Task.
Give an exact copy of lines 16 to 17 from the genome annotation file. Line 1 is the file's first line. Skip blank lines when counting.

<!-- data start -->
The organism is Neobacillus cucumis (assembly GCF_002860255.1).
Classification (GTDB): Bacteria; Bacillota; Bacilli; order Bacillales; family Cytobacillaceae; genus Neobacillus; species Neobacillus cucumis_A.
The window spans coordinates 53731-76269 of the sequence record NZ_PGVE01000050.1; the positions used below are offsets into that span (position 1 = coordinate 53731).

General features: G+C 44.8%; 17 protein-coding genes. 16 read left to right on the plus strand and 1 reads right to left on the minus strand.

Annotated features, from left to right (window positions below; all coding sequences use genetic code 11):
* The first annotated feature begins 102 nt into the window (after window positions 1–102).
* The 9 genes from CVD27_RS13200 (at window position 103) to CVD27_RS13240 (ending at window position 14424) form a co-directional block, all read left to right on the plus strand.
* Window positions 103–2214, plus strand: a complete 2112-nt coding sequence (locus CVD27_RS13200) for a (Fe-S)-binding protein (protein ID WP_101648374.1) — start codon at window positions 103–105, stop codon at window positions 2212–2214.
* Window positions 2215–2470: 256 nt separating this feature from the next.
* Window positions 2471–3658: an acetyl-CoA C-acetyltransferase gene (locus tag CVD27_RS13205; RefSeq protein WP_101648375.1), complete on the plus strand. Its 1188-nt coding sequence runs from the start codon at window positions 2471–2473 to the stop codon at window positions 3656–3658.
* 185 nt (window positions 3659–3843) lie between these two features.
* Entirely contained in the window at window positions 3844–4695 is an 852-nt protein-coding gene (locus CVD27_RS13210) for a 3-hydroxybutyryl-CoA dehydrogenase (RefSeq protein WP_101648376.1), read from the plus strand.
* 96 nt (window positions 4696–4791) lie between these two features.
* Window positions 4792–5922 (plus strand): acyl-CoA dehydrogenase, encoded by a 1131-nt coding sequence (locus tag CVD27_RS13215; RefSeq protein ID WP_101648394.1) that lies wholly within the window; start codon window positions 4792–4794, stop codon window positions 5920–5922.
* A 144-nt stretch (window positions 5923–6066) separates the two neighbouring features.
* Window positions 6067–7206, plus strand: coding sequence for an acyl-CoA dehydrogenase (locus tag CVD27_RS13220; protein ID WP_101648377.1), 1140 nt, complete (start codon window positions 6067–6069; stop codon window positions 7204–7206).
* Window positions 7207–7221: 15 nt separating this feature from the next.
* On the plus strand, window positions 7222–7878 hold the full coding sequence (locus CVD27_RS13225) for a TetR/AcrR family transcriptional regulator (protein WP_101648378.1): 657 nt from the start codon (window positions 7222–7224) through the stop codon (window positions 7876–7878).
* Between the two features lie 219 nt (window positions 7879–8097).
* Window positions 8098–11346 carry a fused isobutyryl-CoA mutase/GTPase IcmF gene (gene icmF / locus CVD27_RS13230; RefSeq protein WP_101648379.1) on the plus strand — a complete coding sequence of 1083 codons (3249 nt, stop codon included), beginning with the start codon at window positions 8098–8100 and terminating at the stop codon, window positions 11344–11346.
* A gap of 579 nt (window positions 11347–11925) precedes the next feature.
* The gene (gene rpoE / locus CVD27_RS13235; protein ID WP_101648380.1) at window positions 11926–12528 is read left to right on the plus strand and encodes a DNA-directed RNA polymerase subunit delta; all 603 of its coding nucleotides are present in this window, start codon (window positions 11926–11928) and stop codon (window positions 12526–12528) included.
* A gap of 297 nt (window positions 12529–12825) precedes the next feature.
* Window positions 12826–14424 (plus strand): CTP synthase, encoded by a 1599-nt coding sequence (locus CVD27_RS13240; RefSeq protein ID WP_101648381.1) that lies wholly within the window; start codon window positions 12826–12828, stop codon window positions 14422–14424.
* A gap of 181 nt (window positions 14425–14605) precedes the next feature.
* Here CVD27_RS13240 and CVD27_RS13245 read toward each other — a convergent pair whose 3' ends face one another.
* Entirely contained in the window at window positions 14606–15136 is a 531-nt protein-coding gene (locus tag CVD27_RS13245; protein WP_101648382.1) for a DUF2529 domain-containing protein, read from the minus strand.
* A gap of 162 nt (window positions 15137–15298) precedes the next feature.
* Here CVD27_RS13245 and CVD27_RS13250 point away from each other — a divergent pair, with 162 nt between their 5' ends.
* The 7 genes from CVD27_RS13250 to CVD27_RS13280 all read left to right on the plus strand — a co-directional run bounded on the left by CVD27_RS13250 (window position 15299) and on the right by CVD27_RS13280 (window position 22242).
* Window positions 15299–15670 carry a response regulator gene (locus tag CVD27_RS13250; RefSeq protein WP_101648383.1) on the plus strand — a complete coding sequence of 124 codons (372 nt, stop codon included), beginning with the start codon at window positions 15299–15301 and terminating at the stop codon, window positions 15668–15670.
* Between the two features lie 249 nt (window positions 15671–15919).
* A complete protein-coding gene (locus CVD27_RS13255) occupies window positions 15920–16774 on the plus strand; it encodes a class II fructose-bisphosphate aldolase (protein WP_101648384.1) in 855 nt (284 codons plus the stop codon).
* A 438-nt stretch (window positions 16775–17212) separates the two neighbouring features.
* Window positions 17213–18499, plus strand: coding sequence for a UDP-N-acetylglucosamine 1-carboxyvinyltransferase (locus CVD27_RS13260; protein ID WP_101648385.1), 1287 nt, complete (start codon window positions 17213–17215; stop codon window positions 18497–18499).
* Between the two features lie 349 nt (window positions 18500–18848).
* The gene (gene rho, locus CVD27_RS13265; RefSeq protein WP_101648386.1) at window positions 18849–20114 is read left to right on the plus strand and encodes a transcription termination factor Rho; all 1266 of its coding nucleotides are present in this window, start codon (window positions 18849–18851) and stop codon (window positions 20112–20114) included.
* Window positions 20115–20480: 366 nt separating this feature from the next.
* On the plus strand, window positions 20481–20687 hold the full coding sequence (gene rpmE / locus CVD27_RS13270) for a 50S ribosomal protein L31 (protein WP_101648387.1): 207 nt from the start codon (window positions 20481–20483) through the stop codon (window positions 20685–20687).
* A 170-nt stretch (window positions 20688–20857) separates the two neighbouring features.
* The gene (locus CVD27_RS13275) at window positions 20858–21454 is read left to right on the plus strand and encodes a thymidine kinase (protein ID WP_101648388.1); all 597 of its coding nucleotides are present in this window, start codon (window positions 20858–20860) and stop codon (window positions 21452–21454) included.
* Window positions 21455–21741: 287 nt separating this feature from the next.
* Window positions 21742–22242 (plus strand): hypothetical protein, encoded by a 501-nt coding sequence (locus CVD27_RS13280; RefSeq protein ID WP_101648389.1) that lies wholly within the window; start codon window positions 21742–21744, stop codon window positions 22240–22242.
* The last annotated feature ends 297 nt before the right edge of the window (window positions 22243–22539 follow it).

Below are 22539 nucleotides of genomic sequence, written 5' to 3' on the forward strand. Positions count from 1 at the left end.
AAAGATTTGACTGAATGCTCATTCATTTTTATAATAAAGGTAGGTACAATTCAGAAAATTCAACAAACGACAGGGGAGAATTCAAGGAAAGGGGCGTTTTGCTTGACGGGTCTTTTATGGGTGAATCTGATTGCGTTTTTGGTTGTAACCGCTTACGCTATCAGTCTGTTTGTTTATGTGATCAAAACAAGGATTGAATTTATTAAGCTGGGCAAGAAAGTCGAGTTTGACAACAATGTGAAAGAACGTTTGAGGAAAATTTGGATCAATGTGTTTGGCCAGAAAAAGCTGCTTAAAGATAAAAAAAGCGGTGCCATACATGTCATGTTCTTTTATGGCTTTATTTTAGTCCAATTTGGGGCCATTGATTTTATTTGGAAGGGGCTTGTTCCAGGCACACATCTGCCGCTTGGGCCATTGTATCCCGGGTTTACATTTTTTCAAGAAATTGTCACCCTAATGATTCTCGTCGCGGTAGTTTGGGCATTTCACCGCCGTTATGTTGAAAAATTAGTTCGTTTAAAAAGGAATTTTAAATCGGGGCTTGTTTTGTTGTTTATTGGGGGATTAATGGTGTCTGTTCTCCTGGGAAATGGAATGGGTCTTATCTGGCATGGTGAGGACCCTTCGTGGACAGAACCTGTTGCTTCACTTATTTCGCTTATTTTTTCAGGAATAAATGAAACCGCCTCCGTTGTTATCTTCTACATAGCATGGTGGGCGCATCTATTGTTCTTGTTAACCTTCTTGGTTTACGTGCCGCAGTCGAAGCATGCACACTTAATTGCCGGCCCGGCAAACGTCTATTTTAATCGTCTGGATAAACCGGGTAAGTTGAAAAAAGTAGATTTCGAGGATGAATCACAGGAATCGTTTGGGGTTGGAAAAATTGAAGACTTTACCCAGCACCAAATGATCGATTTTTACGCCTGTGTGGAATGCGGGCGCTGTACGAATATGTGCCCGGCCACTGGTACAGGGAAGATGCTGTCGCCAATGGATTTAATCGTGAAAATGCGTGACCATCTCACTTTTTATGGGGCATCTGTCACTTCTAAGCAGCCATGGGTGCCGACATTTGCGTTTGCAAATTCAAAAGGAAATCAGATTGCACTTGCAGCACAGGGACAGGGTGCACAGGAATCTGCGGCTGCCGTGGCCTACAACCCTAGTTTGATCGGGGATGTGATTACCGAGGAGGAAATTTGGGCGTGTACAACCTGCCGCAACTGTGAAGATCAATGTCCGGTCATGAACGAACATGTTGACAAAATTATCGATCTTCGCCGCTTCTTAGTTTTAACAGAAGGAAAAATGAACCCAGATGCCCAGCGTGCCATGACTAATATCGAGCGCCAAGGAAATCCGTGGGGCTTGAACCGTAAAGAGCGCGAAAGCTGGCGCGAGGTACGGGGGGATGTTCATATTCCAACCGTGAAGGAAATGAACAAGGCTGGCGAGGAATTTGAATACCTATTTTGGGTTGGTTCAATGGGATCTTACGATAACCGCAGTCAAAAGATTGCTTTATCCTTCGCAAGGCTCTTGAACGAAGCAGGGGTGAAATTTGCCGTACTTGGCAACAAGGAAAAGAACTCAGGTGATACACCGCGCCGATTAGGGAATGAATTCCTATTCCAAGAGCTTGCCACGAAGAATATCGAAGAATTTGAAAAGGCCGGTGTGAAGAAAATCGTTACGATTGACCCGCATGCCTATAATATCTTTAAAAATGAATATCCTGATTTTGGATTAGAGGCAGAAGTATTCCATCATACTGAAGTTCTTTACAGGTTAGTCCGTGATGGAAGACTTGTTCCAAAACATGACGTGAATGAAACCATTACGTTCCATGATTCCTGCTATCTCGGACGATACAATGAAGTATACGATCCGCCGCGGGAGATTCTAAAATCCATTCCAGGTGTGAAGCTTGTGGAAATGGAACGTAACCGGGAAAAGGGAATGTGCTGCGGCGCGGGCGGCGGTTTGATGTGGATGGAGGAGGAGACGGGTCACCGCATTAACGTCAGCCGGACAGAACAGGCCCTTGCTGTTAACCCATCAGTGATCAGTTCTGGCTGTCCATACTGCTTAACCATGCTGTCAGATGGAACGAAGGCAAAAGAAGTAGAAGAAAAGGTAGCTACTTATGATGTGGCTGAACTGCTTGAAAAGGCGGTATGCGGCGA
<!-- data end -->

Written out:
* Window positions 6067–7206, plus strand: coding sequence for an acyl-CoA dehydrogenase (locus tag CVD27_RS13220; protein ID WP_101648377.1), 1140 nt, complete (start codon window positions 6067–6069; stop codon window positions 7204–7206).
* Window positions 7207–7221: 15 nt separating this feature from the next.